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How many ladies in the house are comfortable with their body? Hands please, I am counting….

For most women, weight is the dark shadow that hovers around all the time. But there is a lot more to health and happiness than just weight. Studies have shown that while maintaining good weight remarkably improves risk of non-communicable diseases, eating healthy and maintaining the recommended amount of physical activity (150 minutes of moderate exercise/week) also reduces the risk of non-communicable diseases, improves diseases outcomes and quality of life, even if weight loss is not achieved. So don’t be discouraged that your weight is not changing; there is more to your health than just weight.

In your 20s, it’s time to build your bones. This means taking a lot of calcium rich foods (dairy products, bony fish, dark green leafy vegetables, foods fortified with calcium) and exercising: particularly weight bearing and muscle strengthening exercise.  This is also the age within which we start having babies, going on to the 30s. Hence you need to prepare your body. It is important to achieve your ideal weight before conception and ensure you have enough reserves of iron, folic acid, zinc, basically a variety of foods from all food groups. This is also the period with the pressures of lifestyle changes, which will form ground for chronic conditions that will only start exhibiting in your 40s. So in your 40s, eat more fruits and vegetables, and maintain the healthy practices picked in the 30s, while you completely drop the unhealthy ones. Also important is to have regular health risk assessment. Cancer is killing more people because it is detected too late.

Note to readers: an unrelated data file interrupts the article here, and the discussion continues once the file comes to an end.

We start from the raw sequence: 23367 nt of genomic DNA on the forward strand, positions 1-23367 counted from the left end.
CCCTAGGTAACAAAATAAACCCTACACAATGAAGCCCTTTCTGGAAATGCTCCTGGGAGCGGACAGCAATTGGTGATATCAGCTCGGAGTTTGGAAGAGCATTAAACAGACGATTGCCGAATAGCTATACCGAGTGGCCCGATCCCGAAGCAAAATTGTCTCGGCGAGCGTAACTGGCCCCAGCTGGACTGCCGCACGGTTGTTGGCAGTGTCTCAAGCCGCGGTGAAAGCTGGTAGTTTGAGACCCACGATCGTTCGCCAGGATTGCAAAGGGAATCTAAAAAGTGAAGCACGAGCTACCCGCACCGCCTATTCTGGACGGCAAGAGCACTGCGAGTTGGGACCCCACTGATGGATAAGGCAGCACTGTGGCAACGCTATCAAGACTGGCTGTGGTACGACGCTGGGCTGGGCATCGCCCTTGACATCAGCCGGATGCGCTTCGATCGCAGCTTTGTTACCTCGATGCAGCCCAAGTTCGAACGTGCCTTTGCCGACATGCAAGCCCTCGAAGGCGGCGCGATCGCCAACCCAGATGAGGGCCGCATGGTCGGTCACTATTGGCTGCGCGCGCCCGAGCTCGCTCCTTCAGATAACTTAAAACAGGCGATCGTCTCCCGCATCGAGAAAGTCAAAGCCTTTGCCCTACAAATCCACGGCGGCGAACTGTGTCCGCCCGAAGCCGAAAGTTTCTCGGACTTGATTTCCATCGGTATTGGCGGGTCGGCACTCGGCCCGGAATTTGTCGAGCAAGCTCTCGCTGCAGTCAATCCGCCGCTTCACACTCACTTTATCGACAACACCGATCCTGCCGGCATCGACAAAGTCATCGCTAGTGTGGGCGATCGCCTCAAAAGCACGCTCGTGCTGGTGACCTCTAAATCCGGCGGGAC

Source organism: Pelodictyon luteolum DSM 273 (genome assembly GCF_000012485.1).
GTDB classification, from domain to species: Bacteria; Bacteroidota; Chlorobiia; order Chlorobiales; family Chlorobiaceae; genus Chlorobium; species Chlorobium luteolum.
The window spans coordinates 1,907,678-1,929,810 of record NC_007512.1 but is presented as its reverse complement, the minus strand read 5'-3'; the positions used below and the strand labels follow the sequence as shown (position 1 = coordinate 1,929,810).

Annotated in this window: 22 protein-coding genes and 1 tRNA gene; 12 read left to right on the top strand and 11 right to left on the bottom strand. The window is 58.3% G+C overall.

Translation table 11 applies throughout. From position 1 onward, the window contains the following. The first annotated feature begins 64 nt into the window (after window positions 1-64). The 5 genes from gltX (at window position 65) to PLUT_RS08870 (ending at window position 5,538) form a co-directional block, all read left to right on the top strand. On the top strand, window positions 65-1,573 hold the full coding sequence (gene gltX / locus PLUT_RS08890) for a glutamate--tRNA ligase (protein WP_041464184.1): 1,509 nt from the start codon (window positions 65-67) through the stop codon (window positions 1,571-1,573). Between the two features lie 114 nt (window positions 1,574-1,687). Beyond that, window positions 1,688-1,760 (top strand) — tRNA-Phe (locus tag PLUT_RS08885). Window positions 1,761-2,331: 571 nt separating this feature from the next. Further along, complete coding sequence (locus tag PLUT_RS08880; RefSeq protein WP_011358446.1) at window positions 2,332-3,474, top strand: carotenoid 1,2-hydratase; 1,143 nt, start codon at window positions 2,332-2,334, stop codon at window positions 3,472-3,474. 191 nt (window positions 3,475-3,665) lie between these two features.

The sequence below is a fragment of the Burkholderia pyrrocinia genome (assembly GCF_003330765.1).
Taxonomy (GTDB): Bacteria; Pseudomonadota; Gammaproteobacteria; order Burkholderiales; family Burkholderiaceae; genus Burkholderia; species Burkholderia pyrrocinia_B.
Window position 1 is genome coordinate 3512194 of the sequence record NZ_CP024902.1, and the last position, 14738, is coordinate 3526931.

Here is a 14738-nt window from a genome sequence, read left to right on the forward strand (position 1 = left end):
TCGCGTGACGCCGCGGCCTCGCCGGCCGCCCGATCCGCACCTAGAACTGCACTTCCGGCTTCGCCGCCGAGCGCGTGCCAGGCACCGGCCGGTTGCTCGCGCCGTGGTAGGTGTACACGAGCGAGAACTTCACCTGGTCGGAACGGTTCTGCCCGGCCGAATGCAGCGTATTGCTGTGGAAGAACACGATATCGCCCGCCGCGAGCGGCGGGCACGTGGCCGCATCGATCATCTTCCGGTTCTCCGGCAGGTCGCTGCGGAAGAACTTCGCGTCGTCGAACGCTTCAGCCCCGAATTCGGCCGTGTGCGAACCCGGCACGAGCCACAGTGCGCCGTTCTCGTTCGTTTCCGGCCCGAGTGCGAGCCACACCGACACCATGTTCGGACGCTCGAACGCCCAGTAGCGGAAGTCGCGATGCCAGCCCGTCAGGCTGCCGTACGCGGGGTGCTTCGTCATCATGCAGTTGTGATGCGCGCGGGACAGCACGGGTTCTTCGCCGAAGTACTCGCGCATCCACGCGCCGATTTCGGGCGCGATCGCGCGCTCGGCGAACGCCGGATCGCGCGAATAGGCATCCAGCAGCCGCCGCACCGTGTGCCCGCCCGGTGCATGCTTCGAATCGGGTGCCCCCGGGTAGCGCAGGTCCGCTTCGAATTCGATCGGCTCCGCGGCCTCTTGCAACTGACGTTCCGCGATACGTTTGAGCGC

Your 50s can be rather dramatic thanks to menopause. A good diet and a healthy lifestyle can help ease these symptoms. It is important to reduce calories, since metabolic changes occurring at this age increase weight gain especially at the midsection, which increases the risk of developing diabetes. So eat more nuts, fruits and vegetables, as they help to balance hormones and alleviate hot flushes; and take more calcium rich foods to prevent osteoporosis.

In your 60s, muscle mass starts to decrease. It is therefore important to have more proteins, alongside physical activity to maintain bone health.

Remember it’s not just what you eat, but how you eat it. Eat with others whenever possible and turn the TV off, eat slowly and chew properly, listen to your body and only give that which it needs.

Most importantly, have a full breakfast, and eat smaller meals throughout the day.

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